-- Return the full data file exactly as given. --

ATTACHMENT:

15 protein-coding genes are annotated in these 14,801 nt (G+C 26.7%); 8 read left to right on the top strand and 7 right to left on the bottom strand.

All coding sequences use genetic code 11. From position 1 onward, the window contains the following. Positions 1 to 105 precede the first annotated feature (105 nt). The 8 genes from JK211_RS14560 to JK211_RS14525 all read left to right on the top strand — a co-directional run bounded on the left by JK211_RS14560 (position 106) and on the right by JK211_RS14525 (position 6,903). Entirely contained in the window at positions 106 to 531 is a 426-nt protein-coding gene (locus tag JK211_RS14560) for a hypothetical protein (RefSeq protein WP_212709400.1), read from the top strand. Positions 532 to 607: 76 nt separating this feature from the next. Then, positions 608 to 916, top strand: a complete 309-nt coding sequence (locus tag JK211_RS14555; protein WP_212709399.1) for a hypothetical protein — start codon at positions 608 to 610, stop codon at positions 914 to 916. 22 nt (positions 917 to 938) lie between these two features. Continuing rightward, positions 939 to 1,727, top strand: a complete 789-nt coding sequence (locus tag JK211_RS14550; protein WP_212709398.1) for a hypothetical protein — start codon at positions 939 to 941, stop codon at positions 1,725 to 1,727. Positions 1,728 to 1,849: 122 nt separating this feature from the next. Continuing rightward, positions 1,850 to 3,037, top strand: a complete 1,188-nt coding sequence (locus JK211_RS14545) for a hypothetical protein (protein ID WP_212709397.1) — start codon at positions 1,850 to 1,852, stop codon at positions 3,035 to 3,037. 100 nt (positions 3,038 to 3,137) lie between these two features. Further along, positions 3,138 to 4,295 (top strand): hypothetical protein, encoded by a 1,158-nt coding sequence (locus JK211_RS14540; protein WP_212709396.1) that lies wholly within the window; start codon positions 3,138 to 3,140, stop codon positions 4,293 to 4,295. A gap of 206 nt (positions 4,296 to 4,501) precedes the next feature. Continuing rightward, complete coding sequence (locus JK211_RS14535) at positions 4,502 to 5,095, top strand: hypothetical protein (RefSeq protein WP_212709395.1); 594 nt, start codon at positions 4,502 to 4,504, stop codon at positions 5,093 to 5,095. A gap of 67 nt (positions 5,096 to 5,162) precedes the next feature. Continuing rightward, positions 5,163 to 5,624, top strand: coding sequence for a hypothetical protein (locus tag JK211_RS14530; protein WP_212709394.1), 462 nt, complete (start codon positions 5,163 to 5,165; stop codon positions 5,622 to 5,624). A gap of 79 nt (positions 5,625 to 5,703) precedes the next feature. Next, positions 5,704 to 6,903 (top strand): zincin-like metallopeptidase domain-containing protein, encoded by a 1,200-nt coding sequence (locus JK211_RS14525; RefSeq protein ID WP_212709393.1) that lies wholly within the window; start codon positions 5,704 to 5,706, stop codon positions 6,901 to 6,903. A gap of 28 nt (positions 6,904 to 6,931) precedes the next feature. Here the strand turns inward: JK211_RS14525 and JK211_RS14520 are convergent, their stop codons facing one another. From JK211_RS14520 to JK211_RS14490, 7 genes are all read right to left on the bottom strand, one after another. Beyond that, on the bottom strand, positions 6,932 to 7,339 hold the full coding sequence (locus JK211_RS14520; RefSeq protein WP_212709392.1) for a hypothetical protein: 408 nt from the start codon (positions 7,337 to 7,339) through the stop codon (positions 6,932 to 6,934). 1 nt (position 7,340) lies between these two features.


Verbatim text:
15 protein-coding genes are annotated in these 14,801 nt (G+C 26.7%); 8 read left to right on the top strand and 7 right to left on the bottom strand.

All coding sequences use genetic code 11. From position 1 onward, the window contains the following. Positions 1 to 105 precede the first annotated feature (105 nt). The 8 genes from JK211_RS14560 to JK211_RS14525 all read left to right on the top strand — a co-directional run bounded on the left by JK211_RS14560 (position 106) and on the right by JK211_RS14525 (position 6,903). Entirely contained in the window at positions 106 to 531 is a 426-nt protein-coding gene (locus tag JK211_RS14560) for a hypothetical protein (RefSeq protein WP_212709400.1), read from the top strand. Positions 532 to 607: 76 nt separating this feature from the next. Then, positions 608 to 916, top strand: a complete 309-nt coding sequence (locus tag JK211_RS14555; protein WP_212709399.1) for a hypothetical protein — start codon at positions 608 to 610, stop codon at positions 914 to 916. 22 nt (positions 917 to 938) lie between these two features. Continuing rightward, positions 939 to 1,727, top strand: a complete 789-nt coding sequence (locus tag JK211_RS14550; protein WP_212709398.1) for a hypothetical protein — start codon at positions 939 to 941, stop codon at positions 1,725 to 1,727. Positions 1,728 to 1,849: 122 nt separating this feature from the next. Continuing rightward, positions 1,850 to 3,037, top strand: a complete 1,188-nt coding sequence (locus JK211_RS14545) for a hypothetical protein (protein ID WP_212709397.1) — start codon at positions 1,850 to 1,852, stop codon at positions 3,035 to 3,037. 100 nt (positions 3,038 to 3,137) lie between these two features. Further along, positions 3,138 to 4,295 (top strand): hypothetical protein, encoded by a 1,158-nt coding sequence (locus JK211_RS14540; protein WP_212709396.1) that lies wholly within the window; start codon positions 3,138 to 3,140, stop codon positions 4,293 to 4,295. A gap of 206 nt (positions 4,296 to 4,501) precedes the next feature. Continuing rightward, complete coding sequence (locus JK211_RS14535) at positions 4,502 to 5,095, top strand: hypothetical protein (RefSeq protein WP_212709395.1); 594 nt, start codon at positions 4,502 to 4,504, stop codon at positions 5,093 to 5,095. A gap of 67 nt (positions 5,096 to 5,162) precedes the next feature. Continuing rightward, positions 5,163 to 5,624, top strand: coding sequence for a hypothetical protein (locus tag JK211_RS14530; protein WP_212709394.1), 462 nt, complete (start codon positions 5,163 to 5,165; stop codon positions 5,622 to 5,624). A gap of 79 nt (positions 5,625 to 5,703) precedes the next feature. Next, positions 5,704 to 6,903 (top strand): zincin-like metallopeptidase domain-containing protein, encoded by a 1,200-nt coding sequence (locus JK211_RS14525; RefSeq protein ID WP_212709393.1) that lies wholly within the window; start codon positions 5,704 to 5,706, stop codon positions 6,901 to 6,903. A gap of 28 nt (positions 6,904 to 6,931) precedes the next feature. Here the strand turns inward: JK211_RS14525 and JK211_RS14520 are convergent, their stop codons facing one another. From JK211_RS14520 to JK211_RS14490, 7 genes are all read right to left on the bottom strand, one after another. Beyond that, on the bottom strand, positions 6,932 to 7,339 hold the full coding sequence (locus JK211_RS14520; RefSeq protein WP_212709392.1) for a hypothetical protein: 408 nt from the start codon (positions 7,337 to 7,339) through the stop codon (positions 6,932 to 6,934). 1 nt (position 7,340) lies between these two features.